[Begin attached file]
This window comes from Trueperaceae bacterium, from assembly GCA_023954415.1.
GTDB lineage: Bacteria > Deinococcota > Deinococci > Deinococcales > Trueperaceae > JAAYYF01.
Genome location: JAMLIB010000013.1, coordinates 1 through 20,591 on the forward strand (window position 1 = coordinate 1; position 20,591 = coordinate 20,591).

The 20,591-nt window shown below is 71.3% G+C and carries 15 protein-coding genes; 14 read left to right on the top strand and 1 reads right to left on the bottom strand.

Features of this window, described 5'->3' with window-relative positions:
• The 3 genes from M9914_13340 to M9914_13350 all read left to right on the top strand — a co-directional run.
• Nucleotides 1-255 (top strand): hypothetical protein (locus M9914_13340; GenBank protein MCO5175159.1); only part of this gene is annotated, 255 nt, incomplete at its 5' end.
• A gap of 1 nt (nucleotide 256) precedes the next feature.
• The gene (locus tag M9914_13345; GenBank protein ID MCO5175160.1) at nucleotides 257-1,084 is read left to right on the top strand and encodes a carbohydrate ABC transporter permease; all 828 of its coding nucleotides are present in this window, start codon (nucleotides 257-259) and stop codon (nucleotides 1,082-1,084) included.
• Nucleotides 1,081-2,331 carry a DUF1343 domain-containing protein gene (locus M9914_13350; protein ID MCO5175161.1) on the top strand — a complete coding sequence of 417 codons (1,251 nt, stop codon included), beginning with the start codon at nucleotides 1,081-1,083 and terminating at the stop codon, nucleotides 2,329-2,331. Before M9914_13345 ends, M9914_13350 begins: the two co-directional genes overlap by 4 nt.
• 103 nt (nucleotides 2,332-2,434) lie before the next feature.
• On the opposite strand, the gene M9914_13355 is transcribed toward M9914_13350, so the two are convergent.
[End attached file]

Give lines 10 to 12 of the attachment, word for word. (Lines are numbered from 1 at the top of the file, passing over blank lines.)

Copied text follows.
• Nucleotides 1,081-2,331 carry a DUF1343 domain-containing protein gene (locus M9914_13350; protein ID MCO5175161.1) on the top strand — a complete coding sequence of 417 codons (1,251 nt, stop codon included), beginning with the start codon at nucleotides 1,081-1,083 and terminating at the stop codon, nucleotides 2,329-2,331. Before M9914_13345 ends, M9914_13350 begins: the two co-directional genes overlap by 4 nt.
• 103 nt (nucleotides 2,332-2,434) lie before the next feature.
• On the opposite strand, the gene M9914_13355 is transcribed toward M9914_13350, so the two are convergent.